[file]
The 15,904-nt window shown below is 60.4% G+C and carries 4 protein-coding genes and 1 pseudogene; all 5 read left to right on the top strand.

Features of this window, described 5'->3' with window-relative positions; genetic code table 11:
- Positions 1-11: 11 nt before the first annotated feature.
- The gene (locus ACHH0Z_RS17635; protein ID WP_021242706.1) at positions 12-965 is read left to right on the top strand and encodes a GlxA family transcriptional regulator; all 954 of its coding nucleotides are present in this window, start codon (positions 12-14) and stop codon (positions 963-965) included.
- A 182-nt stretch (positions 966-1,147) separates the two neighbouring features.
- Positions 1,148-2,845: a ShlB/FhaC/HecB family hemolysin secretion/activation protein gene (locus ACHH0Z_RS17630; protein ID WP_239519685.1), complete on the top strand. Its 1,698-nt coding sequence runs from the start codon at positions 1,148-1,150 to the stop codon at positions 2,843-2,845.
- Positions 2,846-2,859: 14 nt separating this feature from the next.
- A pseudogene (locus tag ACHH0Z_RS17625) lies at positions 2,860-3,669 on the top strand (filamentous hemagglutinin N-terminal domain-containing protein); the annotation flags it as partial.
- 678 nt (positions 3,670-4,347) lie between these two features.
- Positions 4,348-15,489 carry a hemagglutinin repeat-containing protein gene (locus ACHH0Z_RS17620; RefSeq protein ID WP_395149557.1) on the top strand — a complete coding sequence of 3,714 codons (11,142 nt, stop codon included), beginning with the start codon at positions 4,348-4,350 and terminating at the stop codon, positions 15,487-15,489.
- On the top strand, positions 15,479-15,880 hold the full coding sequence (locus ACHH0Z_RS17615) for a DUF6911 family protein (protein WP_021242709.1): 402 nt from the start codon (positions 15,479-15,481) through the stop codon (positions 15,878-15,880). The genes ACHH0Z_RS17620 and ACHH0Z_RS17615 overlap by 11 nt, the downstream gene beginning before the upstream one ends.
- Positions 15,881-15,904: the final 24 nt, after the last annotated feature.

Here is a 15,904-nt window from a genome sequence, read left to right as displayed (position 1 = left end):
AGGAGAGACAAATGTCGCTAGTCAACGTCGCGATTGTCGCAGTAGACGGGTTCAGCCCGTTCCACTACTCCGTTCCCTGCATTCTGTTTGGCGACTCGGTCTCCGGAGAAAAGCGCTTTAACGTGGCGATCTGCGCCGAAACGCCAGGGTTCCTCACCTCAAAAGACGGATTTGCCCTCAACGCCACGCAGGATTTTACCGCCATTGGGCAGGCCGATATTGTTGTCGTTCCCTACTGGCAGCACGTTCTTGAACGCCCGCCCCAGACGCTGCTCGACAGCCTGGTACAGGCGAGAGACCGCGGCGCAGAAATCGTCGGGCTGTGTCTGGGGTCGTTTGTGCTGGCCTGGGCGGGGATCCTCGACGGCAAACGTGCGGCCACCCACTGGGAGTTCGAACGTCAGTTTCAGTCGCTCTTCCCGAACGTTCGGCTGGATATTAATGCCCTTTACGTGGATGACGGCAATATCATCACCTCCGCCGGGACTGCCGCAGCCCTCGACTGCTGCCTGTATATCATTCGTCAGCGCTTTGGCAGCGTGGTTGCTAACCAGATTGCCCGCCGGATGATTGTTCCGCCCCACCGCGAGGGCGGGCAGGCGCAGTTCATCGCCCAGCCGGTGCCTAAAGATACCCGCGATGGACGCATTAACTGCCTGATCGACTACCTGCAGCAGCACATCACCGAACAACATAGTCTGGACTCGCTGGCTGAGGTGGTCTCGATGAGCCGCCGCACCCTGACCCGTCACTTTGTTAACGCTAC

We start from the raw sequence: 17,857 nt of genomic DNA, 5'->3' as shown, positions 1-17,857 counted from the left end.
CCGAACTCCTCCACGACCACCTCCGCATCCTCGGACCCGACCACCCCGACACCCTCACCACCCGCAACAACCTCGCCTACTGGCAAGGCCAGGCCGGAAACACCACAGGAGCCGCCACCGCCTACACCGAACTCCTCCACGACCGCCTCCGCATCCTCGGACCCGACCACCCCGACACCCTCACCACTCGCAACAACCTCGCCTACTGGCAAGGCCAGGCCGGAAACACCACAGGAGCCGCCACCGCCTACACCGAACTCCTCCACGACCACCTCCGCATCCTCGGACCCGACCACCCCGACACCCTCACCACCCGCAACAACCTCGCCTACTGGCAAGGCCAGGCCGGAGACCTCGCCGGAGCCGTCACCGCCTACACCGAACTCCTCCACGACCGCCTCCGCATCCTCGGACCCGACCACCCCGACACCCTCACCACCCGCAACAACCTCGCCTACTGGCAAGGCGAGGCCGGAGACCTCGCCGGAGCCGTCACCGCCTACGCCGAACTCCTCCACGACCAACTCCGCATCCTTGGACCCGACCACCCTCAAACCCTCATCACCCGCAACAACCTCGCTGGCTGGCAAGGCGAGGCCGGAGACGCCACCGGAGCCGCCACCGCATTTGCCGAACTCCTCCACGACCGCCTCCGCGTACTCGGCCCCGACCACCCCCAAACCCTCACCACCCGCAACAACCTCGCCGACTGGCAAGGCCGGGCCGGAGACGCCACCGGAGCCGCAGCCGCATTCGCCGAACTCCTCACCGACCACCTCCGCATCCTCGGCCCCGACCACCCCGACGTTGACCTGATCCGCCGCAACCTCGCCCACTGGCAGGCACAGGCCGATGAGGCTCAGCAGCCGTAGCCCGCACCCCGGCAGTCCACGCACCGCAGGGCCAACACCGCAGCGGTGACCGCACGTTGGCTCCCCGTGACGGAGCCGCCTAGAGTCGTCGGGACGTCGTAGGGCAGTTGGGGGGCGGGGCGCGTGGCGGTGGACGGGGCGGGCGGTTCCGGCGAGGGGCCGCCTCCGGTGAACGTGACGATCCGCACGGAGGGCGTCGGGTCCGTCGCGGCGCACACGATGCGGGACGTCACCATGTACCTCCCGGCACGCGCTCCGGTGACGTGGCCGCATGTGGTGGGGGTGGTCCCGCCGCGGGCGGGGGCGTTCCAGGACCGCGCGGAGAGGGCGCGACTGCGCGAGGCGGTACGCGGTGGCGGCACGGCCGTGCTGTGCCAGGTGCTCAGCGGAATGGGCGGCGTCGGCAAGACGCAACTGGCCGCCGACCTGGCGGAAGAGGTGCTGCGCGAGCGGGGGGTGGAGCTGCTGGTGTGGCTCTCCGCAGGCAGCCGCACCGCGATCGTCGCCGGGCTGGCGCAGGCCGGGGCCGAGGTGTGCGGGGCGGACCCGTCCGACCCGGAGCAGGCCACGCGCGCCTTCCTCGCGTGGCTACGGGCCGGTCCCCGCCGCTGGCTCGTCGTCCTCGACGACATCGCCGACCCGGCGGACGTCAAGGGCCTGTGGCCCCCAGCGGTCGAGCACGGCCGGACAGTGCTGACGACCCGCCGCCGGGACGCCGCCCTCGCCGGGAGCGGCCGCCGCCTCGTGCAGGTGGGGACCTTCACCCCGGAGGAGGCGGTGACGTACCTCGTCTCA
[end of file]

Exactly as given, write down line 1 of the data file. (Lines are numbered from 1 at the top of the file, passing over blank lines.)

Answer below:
The 15,904-nt window shown below is 60.4% G+C and carries 4 protein-coding genes and 1 pseudogene; all 5 read left to right on the top strand.